Call for age of consent to be lowered to 16 from 18
The age of consent should be lowered to 16 from 18, the “existence of adolescent sexuality” recognised and consensual sexual acts decriminalised, the state panel for child rights has recommended.
The West Bengal Commission for Protection of Child Rights will soon place the suggestions before the juvenile justice committee of the Supreme Court, the National Commission for Protection of Child Rights and the National Legal Services Authority.
“While the Pocso act may continue to cover all individuals till 18, the age of consent needs to be lowered to 16. If a 16- or 17-year-old says she is
in relationship with a boy, that should be recognised as consent. Till now it is not considered so,” said Ananya Chatterjee Chakraborti, the chairperson of the Bengal child rights panel.
Chatterjee Chakraborti stressed the need to recognise the existence of adolescent sexuality and decriminalise consensual sexual acts.
“It is naive in this day and age to assume that children remain asexual beings till they turn 18 and suddenly become ready for marriage, sex and parenthood at 18. Pocso needs to come out of this denial and recognise the difference between a sexual act and a sexual offence/exploitation,” Chatterjee Chakraborti read out one of the recommendations.
The West Bengal Commission for Protection of Child Rights organised an Inter-State Consultation on the Pocso Act, 2012, in collaboration with the Directorate of Child Rights and Trafficking, West Bengal, on Tuesday at the Indian Council for Cultural Relations (ICCR).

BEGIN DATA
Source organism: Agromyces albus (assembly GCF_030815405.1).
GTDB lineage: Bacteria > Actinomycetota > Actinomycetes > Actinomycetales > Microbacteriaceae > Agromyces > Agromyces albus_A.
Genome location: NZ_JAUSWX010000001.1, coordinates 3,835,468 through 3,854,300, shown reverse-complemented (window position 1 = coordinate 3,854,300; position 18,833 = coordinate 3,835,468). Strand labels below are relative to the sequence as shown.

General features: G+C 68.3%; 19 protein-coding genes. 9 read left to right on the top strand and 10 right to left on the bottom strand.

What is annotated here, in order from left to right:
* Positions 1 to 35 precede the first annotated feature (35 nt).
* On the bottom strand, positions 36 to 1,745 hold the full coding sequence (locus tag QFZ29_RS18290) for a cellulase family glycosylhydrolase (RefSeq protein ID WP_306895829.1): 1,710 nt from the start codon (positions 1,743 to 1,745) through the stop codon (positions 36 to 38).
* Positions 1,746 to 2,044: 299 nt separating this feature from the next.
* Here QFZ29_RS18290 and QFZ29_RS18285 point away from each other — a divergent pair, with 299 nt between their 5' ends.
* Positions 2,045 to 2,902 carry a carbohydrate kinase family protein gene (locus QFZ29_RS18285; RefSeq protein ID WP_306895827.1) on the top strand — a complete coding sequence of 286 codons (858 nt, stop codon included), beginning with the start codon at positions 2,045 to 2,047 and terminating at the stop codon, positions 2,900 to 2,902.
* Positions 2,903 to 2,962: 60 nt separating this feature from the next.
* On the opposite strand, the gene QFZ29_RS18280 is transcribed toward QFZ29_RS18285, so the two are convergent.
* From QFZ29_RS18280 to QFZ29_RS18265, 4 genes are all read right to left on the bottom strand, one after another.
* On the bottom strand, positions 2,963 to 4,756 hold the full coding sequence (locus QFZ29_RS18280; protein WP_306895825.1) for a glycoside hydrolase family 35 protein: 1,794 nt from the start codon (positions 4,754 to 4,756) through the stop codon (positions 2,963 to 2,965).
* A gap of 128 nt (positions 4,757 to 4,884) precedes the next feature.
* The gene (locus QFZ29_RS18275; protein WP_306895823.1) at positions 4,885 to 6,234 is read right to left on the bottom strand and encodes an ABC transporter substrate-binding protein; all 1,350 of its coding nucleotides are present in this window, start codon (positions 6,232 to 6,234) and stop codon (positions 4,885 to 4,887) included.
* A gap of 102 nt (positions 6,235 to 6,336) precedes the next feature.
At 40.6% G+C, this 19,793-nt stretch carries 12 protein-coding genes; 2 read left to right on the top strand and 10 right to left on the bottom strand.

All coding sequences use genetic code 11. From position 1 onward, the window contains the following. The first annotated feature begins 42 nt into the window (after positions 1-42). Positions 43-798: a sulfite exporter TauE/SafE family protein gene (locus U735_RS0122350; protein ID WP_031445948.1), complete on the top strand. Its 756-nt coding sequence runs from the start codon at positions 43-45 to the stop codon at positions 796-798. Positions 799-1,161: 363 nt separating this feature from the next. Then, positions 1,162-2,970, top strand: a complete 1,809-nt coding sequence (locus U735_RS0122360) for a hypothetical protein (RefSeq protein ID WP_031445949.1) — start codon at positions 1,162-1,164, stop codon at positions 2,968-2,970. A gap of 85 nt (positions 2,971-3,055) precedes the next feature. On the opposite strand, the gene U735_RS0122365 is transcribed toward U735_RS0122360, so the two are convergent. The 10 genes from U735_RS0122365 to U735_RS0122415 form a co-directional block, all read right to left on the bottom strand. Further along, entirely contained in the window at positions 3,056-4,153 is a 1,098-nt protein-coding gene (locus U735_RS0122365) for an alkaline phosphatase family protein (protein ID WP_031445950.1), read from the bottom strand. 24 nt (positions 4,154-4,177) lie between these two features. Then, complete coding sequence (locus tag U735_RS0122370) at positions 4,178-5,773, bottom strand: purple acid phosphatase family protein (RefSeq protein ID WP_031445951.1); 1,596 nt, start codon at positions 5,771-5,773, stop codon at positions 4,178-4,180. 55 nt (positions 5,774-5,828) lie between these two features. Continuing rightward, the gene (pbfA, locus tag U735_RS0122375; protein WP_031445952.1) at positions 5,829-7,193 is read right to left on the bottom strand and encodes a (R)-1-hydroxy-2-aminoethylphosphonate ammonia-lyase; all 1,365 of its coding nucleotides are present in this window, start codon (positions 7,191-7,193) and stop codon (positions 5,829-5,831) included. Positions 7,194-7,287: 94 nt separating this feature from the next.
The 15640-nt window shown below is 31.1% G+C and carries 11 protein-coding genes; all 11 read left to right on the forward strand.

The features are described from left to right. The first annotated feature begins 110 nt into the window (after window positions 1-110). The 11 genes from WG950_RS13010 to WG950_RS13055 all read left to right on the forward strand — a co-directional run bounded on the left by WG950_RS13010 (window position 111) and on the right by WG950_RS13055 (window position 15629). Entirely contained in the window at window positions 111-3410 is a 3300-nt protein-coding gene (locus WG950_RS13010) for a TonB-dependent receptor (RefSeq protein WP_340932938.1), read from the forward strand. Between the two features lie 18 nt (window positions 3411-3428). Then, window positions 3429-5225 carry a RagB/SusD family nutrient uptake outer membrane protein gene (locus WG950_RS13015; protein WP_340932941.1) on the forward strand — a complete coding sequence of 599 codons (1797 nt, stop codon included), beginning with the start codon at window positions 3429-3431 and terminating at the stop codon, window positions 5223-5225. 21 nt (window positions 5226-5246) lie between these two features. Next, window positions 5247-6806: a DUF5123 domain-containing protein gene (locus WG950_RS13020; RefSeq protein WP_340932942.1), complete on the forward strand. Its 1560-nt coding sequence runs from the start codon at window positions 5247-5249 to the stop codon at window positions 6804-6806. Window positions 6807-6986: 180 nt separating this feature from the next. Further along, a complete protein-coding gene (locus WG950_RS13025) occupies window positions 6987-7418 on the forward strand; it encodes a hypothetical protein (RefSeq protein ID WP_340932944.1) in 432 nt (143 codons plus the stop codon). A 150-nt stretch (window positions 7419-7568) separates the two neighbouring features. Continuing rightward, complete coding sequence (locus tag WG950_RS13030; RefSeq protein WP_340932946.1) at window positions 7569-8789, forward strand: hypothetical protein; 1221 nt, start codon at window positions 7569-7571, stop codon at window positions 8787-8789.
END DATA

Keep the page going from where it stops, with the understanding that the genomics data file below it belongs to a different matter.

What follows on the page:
The 22-point recommendations were drawn up after day-long deliberations among members of the child rights panels of Delhi, Haryana, Karnataka, Madhya Pradesh, Tamil Nadu, juvenile justice board, representatives of police, judiciary, medical field and NGOs.
“It is important to turn Pocso, now a protectionist act, into a rights-based act. We are assuming that children need to be protected, sheltered and they don’t know what they want. In adolescence, there will be physiological changes in the body, there will be emotional needs and it is natural to have relationships, so why criminalise those relationships or force people to run away,” asked Chatterjee Chakraborti.
The recommendations mention three stages of childhood — early childhood, mid childhood and adolescence — that need different kinds of handling and separate provisions under Pocso.
The recommendations also include a need to examine the “emotional and psychological damage of the victim” apart from physical tests. Chatterjee Chakraborti also called for “extra security” when an accused gets bail. “Victim protection needs to be factored into the Pocso act. Security and shelter must be provided to the victims and their kin wherever required,” she said.